Victoria I used to get up about 9, read the newspapers, take a few
solar observations with a Sextant till 12, have luncheon, and ride
up to town about 2, lounge about the town paying visits and
shopping till 3, then go for a ride till 4:39, get home about
5:30, have dinner at 6, cup of tea at 7:30, rubber of whist (for
love) till 11, and then turn in and that was our ordinary
employment. We used to be overrun at various portions of the
day by naval officers coming on shore for fun, and in the evening
we used sometimes to have as many as a dozen at a time in our
Mess-room, and we were all great friends with them."
-- 27 May
1860, Lt. Anderson RE
(Feb. 11, 1861) One
of the members of our Commission called Bauerman who is our Geologist
is well acquainted with all the country about where you are and he is
been interesting me very much in his account of it all, about Teplitz
and Erzegebirge and Mileschauer, etc.
(written to little brother Jack, who evidently is travelling on
Anderson, Observations of the Boundary Commission
"Our force is greatly reduced at this place to what it was last winter.
In the first place we have lost our surgeon who has invalided himself, and also our Geologist who has been recalled."
-- Lt. Anderson, Fort Colville, 20 Nov. 1861
Born in 1833 in
London, Bauerman studied geology in England and Germany. Little is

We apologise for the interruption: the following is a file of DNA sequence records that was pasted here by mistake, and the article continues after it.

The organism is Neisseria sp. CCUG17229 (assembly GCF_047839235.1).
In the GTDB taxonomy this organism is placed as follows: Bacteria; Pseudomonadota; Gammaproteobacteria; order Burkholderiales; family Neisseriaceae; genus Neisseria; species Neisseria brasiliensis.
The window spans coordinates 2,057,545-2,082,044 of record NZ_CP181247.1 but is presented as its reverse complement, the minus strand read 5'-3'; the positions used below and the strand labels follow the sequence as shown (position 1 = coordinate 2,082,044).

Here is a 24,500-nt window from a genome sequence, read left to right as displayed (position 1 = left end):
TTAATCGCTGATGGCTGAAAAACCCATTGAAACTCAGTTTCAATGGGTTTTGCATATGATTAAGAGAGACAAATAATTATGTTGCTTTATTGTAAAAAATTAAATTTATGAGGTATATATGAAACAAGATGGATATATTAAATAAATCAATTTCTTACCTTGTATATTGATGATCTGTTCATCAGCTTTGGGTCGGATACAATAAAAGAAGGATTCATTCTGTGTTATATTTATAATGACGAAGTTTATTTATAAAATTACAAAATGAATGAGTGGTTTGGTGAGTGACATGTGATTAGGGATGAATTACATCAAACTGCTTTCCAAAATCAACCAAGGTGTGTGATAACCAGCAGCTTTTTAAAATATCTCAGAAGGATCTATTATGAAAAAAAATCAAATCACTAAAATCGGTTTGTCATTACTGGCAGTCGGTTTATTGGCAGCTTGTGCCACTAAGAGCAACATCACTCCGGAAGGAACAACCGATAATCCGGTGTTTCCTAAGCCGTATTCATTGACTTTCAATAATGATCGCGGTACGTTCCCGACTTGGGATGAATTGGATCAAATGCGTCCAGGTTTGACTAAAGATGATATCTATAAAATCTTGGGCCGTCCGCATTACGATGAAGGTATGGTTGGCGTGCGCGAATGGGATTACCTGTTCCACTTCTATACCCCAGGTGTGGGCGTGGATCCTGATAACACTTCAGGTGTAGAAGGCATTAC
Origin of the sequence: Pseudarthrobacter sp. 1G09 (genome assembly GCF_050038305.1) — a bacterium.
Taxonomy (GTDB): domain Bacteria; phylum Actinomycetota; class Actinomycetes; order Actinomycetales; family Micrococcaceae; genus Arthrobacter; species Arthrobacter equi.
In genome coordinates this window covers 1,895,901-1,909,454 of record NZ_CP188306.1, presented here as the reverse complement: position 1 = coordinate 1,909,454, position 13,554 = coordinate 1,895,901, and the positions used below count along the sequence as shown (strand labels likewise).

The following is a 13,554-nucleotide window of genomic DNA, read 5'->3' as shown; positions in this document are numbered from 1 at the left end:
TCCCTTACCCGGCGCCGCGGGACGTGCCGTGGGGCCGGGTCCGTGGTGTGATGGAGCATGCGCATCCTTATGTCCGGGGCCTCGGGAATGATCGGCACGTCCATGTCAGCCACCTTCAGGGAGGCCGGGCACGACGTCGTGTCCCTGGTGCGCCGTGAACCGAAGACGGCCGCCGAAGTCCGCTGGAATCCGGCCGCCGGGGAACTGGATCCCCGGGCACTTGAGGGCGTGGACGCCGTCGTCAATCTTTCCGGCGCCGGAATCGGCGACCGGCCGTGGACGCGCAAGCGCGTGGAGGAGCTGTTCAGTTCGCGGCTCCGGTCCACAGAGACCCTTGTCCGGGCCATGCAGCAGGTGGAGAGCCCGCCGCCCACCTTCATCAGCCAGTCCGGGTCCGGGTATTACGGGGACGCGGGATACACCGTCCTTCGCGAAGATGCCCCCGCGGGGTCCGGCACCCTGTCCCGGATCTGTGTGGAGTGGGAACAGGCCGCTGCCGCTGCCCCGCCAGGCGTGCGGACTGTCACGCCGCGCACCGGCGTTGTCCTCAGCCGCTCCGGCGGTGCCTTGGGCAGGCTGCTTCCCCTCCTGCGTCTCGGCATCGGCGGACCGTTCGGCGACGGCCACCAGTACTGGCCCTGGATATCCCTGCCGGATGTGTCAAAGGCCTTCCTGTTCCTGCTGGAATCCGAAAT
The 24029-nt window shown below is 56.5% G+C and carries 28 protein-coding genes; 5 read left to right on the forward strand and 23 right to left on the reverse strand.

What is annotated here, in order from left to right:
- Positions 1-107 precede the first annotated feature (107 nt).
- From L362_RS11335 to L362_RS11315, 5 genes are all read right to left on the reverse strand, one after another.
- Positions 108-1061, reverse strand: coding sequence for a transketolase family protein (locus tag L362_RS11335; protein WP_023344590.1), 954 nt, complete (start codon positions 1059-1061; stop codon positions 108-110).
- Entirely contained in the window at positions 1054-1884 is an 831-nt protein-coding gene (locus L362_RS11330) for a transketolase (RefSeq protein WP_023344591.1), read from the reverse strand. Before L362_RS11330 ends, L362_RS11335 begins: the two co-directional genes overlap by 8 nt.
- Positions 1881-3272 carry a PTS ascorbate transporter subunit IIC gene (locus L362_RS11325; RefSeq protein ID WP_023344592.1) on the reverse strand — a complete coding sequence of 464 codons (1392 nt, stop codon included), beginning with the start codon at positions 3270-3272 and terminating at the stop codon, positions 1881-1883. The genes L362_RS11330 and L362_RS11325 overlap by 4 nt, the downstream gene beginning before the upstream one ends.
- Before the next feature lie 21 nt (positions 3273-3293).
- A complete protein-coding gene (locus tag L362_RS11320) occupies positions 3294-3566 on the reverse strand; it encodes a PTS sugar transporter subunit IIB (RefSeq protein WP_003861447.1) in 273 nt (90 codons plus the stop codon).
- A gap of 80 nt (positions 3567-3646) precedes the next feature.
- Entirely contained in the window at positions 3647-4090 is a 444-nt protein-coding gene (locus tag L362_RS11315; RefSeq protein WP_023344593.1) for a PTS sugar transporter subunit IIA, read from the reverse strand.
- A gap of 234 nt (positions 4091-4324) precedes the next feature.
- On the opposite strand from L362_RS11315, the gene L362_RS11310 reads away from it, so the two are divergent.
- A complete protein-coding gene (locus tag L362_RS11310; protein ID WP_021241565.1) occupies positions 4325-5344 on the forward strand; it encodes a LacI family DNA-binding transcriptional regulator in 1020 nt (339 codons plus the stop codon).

known of his early life prior to age 18, when he went to the Government
(later Royal) School of Mines in London, now part of Imperial College,
from 1851 to 1853. He was then accepted at the prestigious
Freiburg Academy in Breisgau, Germany.
After two years' study in Germany, Bauermann worked for one year on the
Geological Survey of Britain, under Sir Roderick Murchison.
By 1858, aged 23, Bauerman was already a noted metallurgist,
mineralogist and geologist. That year saw him appointed on the
recommendation of Murchison as geologist for the British Boundary
Commission. The Commission was charged with surveying the 49th
parallel, the border between the newly-founded colony of British
Columbia and its neighbour to the south, Washington Territory.
The geologistís role in this new colony was critical, given the
importance of gold and the presence of rich mining strikes near the
contentious border. Bauermanís work in the colony was the basis
for one of his several books, a comprehensive study of the geology of
southern British Columbia from the Pacific to the Rockies.
During his time in the Colony, Bauerman was also a regular correspondent
to The Times of London.
In subsequent years Bauerman geologized in many other parts of the
world, including Sweden, Lapland, Canada, Arabia, Peru, Mexico, Brazil,
Asia Minor and the United States. On March 18, 1863, he was
elected a Fellow of The Royal Geological Society, again nominated by his
mentor Murchison, and remained a member until his death.
|Bauerman's home in 1909 at 142
Cavendish Road, Balham, Surrey, England
Bauerman served as professor at Firth College, Sheffield. Later he
was appointed a professor on the staff of the Ordnance College at
Woolwich, home to prospective officers of both the Royal Engineers and
Royal Artillery. He died in 1909.
Bauerman returned to England complaining that his scientific work had been severely subordinated to the Boundary Survey, a not
uncommon complaint of scientists attached to such expeditions.
According to Deutsch, his findings were eventually published as :
H. Bauerman, report on the Geology of the Country near the Forty-ninth parallel of North latitude West of the Rocky Mountains from Observarions made 1859-61
(Montreal: Geological and Natural Histroy Survey of Canada, 1884)
-- Pg. 308, Letters from the 49th parallel, by C. Ian